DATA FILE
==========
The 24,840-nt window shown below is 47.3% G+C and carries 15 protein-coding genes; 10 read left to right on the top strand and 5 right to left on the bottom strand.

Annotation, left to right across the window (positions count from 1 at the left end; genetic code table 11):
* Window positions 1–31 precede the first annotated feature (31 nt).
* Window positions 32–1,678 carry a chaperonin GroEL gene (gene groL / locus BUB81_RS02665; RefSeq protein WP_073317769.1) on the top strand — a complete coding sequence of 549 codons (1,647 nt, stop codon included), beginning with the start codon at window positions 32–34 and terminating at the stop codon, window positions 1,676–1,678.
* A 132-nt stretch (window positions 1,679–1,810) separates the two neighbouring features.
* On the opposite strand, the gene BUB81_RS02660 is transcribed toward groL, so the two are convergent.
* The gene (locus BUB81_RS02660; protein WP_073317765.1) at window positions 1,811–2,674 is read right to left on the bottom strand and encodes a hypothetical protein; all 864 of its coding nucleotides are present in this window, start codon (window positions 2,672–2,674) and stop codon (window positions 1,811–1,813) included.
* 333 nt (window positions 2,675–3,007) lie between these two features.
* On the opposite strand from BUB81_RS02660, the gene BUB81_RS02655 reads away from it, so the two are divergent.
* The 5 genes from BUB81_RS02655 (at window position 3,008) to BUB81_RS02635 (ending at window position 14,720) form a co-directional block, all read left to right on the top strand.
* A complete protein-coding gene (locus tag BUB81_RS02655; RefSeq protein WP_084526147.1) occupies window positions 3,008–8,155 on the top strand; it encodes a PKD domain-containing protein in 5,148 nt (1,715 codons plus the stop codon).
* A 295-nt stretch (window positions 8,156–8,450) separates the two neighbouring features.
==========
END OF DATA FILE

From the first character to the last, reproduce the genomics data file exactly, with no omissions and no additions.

The 24,840-nt window shown below is 47.3% G+C and carries 15 protein-coding genes; 10 read left to right on the top strand and 5 right to left on the bottom strand.

Annotation, left to right across the window (positions count from 1 at the left end; genetic code table 11):
* Window positions 1–31 precede the first annotated feature (31 nt).
* Window positions 32–1,678 carry a chaperonin GroEL gene (gene groL / locus BUB81_RS02665; RefSeq protein WP_073317769.1) on the top strand — a complete coding sequence of 549 codons (1,647 nt, stop codon included), beginning with the start codon at window positions 32–34 and terminating at the stop codon, window positions 1,676–1,678.
* A 132-nt stretch (window positions 1,679–1,810) separates the two neighbouring features.
* On the opposite strand, the gene BUB81_RS02660 is transcribed toward groL, so the two are convergent.
* The gene (locus BUB81_RS02660; protein WP_073317765.1) at window positions 1,811–2,674 is read right to left on the bottom strand and encodes a hypothetical protein; all 864 of its coding nucleotides are present in this window, start codon (window positions 2,672–2,674) and stop codon (window positions 1,811–1,813) included.
* 333 nt (window positions 2,675–3,007) lie between these two features.
* On the opposite strand from BUB81_RS02660, the gene BUB81_RS02655 reads away from it, so the two are divergent.
* The 5 genes from BUB81_RS02655 (at window position 3,008) to BUB81_RS02635 (ending at window position 14,720) form a co-directional block, all read left to right on the top strand.
* A complete protein-coding gene (locus tag BUB81_RS02655; RefSeq protein WP_084526147.1) occupies window positions 3,008–8,155 on the top strand; it encodes a PKD domain-containing protein in 5,148 nt (1,715 codons plus the stop codon).
* A 295-nt stretch (window positions 8,156–8,450) separates the two neighbouring features.